Monsanto Roundup Lawsuit

Tuesday, May 11, 2010

Glaxo's $60 Million in Avandia Settlements‎





Latest news from Bloomberg suggests that GlaxoSmithKline have agreed to pay about $60 million in the first settlements of lawsuits alleging the company’s Avandia diabetes drug causes heart attacks and strokes in some users.

The full story can be read HERE

I've just highlighted the denials.

“GlaxoSmithKline stands by Avandia and is fully prepared to defend any litigation,” Bernadette King, a company spokeswoman, said in an e-mailed statement.

London-based Glaxo’s decision to settle cases before they comes to trial will save the company time, money and embarrassment, said Richard Nagareda, a Vanderbilt University law professor who teaches classes on mass-tort law.

“It sounds like they’ve beaten down the price on these cases to the point that there isn’t that much benefit from taking them to trial,” Nagareda said in an interview.

Glaxo officials contend former Avandia users who suffered heart attacks can’t link them to the drug and the drugmaker didn’t hide the medicine’s health risks.

Glaxo is “confident that when courts and juries look at actual clinical data, the manner in which we communicated with the FDA and physicians and our openness in posting studies on our website, the facts will support our position,” King, Glaxo’s director of product communications, said in the e-mail.

Andrew Witty, Glaxo’s chief executive officer, said in an interview last week that he was confident about Avandia’s “risk-benefit profile” and the company’s handling of the drug.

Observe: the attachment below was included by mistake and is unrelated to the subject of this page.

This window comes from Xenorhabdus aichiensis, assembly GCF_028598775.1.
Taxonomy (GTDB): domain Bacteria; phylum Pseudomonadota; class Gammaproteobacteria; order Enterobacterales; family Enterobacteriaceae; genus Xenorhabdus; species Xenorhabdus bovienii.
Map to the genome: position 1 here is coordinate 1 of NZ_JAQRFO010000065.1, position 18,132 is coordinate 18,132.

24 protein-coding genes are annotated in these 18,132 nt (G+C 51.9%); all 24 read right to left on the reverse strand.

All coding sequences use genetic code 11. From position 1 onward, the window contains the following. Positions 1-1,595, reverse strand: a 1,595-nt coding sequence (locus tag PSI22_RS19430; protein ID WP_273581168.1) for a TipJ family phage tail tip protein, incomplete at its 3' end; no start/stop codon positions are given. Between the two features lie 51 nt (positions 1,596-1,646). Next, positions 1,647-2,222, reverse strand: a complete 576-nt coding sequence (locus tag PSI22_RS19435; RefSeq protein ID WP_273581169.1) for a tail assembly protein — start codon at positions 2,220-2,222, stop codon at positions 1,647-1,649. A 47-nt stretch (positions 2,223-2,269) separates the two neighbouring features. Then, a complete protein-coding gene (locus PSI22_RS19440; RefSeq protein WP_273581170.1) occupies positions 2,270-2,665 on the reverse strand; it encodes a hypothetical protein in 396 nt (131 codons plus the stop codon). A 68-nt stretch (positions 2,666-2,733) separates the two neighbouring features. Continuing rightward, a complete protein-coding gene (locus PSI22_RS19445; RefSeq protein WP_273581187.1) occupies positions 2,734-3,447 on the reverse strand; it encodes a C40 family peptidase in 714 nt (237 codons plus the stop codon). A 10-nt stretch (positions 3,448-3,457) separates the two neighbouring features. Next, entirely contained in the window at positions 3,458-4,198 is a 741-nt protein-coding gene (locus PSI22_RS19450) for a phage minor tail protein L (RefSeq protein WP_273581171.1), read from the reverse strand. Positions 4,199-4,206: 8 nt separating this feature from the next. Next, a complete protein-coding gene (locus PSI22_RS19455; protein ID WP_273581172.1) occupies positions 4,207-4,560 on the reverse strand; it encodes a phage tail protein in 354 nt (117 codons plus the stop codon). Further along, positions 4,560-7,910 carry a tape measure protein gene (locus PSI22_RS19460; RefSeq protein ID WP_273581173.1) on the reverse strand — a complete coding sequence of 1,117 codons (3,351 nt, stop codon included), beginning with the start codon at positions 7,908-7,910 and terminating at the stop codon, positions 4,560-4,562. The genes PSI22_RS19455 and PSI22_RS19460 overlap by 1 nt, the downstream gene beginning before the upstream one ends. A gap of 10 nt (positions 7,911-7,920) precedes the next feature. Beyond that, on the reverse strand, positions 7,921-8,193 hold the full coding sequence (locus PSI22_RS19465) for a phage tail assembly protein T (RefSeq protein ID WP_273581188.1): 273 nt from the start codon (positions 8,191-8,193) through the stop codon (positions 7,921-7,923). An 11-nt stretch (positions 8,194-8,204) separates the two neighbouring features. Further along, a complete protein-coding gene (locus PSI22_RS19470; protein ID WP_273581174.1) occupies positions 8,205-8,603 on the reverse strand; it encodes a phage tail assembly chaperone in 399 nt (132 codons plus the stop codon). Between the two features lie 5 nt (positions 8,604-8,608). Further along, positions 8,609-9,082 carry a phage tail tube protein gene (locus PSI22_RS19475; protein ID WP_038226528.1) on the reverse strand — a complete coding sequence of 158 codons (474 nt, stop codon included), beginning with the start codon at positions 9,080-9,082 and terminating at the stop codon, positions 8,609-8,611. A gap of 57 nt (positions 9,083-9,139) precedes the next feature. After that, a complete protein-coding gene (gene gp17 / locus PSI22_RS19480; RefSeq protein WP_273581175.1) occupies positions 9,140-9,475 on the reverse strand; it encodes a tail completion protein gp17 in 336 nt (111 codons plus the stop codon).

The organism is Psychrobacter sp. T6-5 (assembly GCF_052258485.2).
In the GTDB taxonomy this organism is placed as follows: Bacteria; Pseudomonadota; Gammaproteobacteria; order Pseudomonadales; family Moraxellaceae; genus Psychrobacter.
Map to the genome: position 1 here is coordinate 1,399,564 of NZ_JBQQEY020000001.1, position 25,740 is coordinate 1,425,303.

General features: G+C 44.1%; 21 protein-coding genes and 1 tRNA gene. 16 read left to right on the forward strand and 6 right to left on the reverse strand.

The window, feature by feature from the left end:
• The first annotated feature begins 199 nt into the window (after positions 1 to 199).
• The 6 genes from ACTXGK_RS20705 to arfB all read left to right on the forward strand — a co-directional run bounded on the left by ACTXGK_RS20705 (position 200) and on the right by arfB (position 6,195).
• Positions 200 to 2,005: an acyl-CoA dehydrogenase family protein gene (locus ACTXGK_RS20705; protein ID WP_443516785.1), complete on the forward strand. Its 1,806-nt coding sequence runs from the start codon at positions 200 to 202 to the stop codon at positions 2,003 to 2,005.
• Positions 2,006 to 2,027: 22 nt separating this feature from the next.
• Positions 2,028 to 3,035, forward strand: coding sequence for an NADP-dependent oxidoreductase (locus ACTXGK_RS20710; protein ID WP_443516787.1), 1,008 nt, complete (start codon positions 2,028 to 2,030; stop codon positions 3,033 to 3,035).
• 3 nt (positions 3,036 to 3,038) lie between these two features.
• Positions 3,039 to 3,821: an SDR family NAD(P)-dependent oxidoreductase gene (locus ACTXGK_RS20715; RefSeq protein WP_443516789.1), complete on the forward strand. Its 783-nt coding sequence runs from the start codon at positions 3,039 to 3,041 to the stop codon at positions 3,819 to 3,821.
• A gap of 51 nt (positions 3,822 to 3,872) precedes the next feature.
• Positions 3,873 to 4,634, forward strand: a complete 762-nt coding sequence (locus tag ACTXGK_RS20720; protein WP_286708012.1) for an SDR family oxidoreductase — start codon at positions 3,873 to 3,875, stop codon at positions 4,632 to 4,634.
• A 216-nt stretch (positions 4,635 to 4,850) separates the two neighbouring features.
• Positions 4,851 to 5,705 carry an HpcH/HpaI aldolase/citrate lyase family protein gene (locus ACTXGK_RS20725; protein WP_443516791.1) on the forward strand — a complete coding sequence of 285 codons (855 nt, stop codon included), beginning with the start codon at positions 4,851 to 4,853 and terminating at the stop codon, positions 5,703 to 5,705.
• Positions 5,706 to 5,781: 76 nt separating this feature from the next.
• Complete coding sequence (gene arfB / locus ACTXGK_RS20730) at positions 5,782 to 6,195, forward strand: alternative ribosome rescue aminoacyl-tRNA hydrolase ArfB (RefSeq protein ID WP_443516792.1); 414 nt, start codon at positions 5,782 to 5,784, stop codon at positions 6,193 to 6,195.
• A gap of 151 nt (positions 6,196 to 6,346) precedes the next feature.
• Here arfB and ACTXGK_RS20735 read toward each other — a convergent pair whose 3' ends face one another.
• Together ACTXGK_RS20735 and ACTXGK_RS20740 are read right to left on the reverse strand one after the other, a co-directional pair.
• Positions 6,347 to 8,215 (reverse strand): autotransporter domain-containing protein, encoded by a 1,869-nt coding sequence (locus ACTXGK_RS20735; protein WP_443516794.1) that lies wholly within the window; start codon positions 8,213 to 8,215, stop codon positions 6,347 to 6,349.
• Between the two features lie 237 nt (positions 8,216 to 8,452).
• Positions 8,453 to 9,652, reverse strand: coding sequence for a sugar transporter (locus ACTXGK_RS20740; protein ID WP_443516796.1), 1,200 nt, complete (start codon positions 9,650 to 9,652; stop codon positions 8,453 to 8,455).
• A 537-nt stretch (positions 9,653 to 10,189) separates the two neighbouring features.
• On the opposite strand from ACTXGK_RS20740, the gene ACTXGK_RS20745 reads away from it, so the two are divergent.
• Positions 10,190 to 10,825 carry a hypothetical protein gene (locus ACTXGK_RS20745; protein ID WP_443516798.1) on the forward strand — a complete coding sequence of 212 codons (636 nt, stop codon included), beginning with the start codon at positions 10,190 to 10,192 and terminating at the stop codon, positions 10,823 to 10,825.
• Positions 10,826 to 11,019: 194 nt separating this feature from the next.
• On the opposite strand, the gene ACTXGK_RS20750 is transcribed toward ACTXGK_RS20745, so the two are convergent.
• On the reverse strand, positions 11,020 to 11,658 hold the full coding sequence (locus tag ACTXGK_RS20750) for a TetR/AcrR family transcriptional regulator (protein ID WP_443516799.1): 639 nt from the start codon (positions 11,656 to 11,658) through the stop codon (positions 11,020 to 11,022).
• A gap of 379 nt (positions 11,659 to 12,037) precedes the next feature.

“The only thing I ask for is that qualified scientists with the right evidence and data calmly look at the information,” he said. “The company’s done all the right things in terms of sharing that data with the regulators and working with the regulators to update the label.”

In their Avandia suits, consumers contend Glaxo officials refuse to take the drug off the market even though studies have shown it poses an increased risk of heart attack and stroke compared with competing medicines.

A report by two U.S. senators in February noted U.S. Food and Drug Administration regulators urged Glaxo to withdraw Avandia from the market in 2008 because it was causing 500 avoidable heart attacks a month.

The report, by Senators Max Baucus and Charles Grassley, also said Glaxo officials sought to intimidate doctors who criticized the drug. Dr. John Buse, a University of North Carolina Medical School professor, gave presentations highlighting Avandia’s risks, the senators said.

Glaxo officials complained to Buse’s supervisor and threatened to take legal action over the statements, the report said. Buse later agreed to stop criticizing the drug, according to the report.

Glaxo officials rejected the senators’ contentions that it concealed safety information about Avandia or used improper marketing tactics. They said the report contained “errors of fact, omission and inference and shouldn’t have been published.”


Fid

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